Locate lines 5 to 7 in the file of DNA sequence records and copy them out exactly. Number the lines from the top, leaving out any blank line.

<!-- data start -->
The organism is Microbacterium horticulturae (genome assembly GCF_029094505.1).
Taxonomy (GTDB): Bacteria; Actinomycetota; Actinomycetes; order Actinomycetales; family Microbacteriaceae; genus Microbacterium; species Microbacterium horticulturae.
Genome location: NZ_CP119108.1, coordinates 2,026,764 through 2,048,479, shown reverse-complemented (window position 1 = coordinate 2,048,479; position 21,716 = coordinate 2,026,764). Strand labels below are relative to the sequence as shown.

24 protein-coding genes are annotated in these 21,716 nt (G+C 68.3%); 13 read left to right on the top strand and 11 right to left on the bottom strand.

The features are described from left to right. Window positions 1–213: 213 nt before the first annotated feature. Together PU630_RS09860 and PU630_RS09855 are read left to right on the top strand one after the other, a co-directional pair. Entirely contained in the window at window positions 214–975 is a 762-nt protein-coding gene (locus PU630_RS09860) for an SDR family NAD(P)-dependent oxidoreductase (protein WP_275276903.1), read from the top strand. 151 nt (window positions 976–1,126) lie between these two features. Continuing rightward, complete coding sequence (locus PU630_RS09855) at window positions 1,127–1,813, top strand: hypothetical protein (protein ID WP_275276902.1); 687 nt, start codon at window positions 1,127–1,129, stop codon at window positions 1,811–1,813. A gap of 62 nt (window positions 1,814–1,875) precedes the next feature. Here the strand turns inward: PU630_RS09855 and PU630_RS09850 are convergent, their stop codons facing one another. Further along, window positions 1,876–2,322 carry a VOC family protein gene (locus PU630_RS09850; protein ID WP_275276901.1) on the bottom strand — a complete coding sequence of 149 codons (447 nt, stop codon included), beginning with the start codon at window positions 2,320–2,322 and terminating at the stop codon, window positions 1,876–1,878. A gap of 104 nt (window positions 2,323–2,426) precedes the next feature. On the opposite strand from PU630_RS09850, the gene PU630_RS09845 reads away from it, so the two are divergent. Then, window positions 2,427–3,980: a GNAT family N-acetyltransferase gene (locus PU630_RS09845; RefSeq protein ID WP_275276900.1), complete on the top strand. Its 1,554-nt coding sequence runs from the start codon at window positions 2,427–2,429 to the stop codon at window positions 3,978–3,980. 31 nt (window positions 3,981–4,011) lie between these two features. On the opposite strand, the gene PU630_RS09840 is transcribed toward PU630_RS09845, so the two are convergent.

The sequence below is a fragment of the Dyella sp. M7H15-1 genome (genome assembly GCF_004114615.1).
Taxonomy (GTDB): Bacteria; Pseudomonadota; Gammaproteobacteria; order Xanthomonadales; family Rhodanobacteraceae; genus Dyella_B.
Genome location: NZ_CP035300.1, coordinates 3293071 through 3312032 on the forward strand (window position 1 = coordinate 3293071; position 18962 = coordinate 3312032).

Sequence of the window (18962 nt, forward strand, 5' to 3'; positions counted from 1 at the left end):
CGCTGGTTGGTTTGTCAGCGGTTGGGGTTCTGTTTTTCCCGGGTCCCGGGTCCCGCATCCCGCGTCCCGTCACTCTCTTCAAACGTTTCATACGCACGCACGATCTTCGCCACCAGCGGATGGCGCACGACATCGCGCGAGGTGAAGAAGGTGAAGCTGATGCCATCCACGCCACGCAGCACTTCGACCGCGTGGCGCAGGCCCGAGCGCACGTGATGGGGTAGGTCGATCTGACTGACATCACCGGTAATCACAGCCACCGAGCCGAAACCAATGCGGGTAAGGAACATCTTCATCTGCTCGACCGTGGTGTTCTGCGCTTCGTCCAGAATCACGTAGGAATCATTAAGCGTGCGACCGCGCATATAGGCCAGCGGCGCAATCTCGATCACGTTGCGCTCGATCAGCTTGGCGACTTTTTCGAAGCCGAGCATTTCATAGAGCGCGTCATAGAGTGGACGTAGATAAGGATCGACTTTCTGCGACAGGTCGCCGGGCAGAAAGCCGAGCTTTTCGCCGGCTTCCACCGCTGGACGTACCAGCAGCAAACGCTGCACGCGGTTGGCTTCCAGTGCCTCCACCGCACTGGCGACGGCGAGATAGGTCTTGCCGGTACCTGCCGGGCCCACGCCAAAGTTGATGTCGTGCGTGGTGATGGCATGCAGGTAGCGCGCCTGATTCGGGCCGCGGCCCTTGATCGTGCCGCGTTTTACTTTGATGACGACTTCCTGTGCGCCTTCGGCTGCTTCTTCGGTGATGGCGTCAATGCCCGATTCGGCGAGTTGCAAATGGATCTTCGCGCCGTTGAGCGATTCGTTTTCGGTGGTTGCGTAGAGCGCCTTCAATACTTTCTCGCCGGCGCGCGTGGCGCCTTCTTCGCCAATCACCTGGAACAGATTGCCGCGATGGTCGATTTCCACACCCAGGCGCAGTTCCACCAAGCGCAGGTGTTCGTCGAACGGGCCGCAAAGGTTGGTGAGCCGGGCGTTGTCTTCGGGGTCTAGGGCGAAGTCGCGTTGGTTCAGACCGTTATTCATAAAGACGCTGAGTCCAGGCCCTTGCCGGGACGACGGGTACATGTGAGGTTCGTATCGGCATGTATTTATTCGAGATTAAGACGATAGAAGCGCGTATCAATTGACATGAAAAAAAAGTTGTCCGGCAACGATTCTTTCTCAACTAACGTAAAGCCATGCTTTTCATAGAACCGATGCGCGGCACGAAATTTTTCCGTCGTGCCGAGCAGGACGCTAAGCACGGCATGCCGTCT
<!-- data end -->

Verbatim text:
The features are described from left to right. Window positions 1–213: 213 nt before the first annotated feature. Together PU630_RS09860 and PU630_RS09855 are read left to right on the top strand one after the other, a co-directional pair. Entirely contained in the window at window positions 214–975 is a 762-nt protein-coding gene (locus PU630_RS09860) for an SDR family NAD(P)-dependent oxidoreductase (protein WP_275276903.1), read from the top strand. 151 nt (window positions 976–1,126) lie between these two features. Continuing rightward, complete coding sequence (locus PU630_RS09855) at window positions 1,127–1,813, top strand: hypothetical protein (protein ID WP_275276902.1); 687 nt, start codon at window positions 1,127–1,129, stop codon at window positions 1,811–1,813. A gap of 62 nt (window positions 1,814–1,875) precedes the next feature. Here the strand turns inward: PU630_RS09855 and PU630_RS09850 are convergent, their stop codons facing one another. Further along, window positions 1,876–2,322 carry a VOC family protein gene (locus PU630_RS09850; protein ID WP_275276901.1) on the bottom strand — a complete coding sequence of 149 codons (447 nt, stop codon included), beginning with the start codon at window positions 2,320–2,322 and terminating at the stop codon, window positions 1,876–1,878. A gap of 104 nt (window positions 2,323–2,426) precedes the next feature. On the opposite strand from PU630_RS09850, the gene PU630_RS09845 reads away from it, so the two are divergent. Then, window positions 2,427–3,980: a GNAT family N-acetyltransferase gene (locus PU630_RS09845; RefSeq protein ID WP_275276900.1), complete on the top strand. Its 1,554-nt coding sequence runs from the start codon at window positions 2,427–2,429 to the stop codon at window positions 3,978–3,980. 31 nt (window positions 3,981–4,011) lie between these two features. On the opposite strand, the gene PU630_RS09840 is transcribed toward PU630_RS09845, so the two are convergent.

The sequence below is a fragment of the Dyella sp. M7H15-1 genome (genome assembly GCF_004114615.1).
Taxonomy (GTDB): Bacteria; Pseudomonadota; Gammaproteobacteria; order Xanthomonadales; family Rhodanobacteraceae; genus Dyella_B.